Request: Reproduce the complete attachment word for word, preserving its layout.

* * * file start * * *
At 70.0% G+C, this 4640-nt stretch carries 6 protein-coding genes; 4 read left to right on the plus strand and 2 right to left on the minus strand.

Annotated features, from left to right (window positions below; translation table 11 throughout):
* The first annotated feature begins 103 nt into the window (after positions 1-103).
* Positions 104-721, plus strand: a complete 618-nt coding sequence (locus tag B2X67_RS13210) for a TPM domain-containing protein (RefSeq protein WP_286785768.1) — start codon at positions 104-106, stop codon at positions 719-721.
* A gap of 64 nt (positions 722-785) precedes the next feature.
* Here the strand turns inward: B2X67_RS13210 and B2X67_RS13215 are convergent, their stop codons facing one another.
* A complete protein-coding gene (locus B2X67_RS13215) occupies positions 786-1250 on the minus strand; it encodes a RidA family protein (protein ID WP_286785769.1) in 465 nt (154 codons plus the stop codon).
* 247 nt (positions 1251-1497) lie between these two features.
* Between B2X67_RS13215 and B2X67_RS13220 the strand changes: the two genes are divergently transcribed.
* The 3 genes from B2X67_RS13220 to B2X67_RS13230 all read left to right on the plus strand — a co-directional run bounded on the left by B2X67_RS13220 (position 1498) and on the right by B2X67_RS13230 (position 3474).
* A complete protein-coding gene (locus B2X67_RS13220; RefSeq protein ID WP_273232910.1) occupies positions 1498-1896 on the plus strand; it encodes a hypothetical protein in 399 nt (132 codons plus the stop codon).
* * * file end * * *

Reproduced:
At 70.0% G+C, this 4640-nt stretch carries 6 protein-coding genes; 4 read left to right on the plus strand and 2 right to left on the minus strand.

Annotated features, from left to right (window positions below; translation table 11 throughout):
* The first annotated feature begins 103 nt into the window (after positions 1-103).
* Positions 104-721, plus strand: a complete 618-nt coding sequence (locus tag B2X67_RS13210) for a TPM domain-containing protein (RefSeq protein WP_286785768.1) — start codon at positions 104-106, stop codon at positions 719-721.
* A gap of 64 nt (positions 722-785) precedes the next feature.
* Here the strand turns inward: B2X67_RS13210 and B2X67_RS13215 are convergent, their stop codons facing one another.
* A complete protein-coding gene (locus B2X67_RS13215) occupies positions 786-1250 on the minus strand; it encodes a RidA family protein (protein ID WP_286785769.1) in 465 nt (154 codons plus the stop codon).
* 247 nt (positions 1251-1497) lie between these two features.
* Between B2X67_RS13215 and B2X67_RS13220 the strand changes: the two genes are divergently transcribed.
* The 3 genes from B2X67_RS13220 to B2X67_RS13230 all read left to right on the plus strand — a co-directional run bounded on the left by B2X67_RS13220 (position 1498) and on the right by B2X67_RS13230 (position 3474).
* A complete protein-coding gene (locus B2X67_RS13220; RefSeq protein ID WP_273232910.1) occupies positions 1498-1896 on the plus strand; it encodes a hypothetical protein in 399 nt (132 codons plus the stop codon).